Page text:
open to lease. One does not hear
an thing about leasing now. The
finds that while tho public thought
the land sharks wero robbing tho In-
dians the Indians wero skinning
whites on tho lease business every
day. This may also be truo of the
Cherokee freodmnn who soils his al-
lotment to tho white for ?10U before
knnv.-sOs- "Tga-gnshopgn etaoln the
he oven selects his allotment or
knows what part of the nation ho Is
going to Take It.
it Is the same class of speculators
tsklng these unknown allotments
that were nuiipant to get leases. They
not only buy blue sky but are taking
a good cuance of getting a lawsuit
with It. The snro and conservative
Investor buys land in the Creek Na-
tion where every Indian and negro
has a patent to his allotment or from
the very few Cherokces who have pa-
tents or cefTTTieutos of allotment.
They buy tho land cheap but It Is a
fSTr consideration when cue stops to
consider that tho land though won-
derfully rich Is new and raw.
Tho cause of the cry of "land
sharks" In the Cherokee Nation lies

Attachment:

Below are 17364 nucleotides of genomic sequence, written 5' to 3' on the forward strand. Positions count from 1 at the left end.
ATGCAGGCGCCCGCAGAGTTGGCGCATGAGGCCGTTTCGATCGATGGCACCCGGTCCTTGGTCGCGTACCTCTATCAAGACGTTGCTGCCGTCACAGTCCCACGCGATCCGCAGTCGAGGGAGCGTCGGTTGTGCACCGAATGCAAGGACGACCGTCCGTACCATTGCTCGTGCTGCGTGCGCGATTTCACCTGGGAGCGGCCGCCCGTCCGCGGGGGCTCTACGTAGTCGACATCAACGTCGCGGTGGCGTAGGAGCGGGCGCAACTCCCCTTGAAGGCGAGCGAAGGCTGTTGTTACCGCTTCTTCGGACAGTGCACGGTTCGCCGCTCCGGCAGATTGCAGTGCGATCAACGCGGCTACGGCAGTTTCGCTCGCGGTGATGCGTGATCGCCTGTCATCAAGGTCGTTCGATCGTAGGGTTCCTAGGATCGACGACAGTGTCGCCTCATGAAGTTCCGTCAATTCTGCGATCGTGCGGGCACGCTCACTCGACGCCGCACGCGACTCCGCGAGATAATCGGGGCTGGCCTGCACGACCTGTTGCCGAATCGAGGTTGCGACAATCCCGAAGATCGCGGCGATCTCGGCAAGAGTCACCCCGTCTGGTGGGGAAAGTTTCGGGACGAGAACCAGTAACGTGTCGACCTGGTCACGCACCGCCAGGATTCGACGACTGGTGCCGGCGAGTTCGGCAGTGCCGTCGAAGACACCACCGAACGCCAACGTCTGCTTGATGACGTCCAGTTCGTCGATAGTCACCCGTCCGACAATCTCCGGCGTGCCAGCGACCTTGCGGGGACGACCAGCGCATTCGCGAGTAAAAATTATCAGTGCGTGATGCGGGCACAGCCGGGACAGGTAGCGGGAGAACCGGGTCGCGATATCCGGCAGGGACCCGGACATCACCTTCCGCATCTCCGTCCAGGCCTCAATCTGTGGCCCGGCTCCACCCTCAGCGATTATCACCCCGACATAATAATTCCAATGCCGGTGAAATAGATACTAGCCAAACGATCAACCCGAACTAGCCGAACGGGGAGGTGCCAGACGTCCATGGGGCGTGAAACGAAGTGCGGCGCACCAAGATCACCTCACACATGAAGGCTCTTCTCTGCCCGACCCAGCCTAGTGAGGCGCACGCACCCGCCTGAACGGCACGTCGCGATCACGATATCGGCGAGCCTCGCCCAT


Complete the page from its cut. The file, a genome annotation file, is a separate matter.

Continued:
Ijjjhe fact that few individuals and
land linns have cancel vwl 'the idea
of using the negroes Insatiable greod
for ready money tc buy whatever he
may get for an allotment. It Is a
t.i ..i II. !. il.
; BHmmei emmet; um iniiriiiiHiiij mo IJllt Jlmv m rj.jB l0 nm n mwa.
' pcrc ntngo of risk Is largo and tlimiH?r mj.0f UIMj j te1 yoll( ny
' Jackpot the freodman mko In corre-f . . .. . ....' ..
suoudlugly small. A freodman gets
a certificate of citizenship and this Is
satisfactory evidence Hint sooner or
later he will get an allotment. He
does not know whether It will bo In J
the oil fields tho rich prairie or thu '
irxmntalns of the Cherokee Nntlon I
Neither doei the land man who Is
willing to tii:.'. Accordingly the laml
man figures low t It all. It takes
two' or throe men to close a denl
with a negro. Therefore the buyer
has boosters sometimes whites some-
times negroes. Theso boosters got
$5.00 each fir every willing freudmaii
they bring In and close a deal with.
The regulation form Is to pay the
freodman $25 cash on tho trade and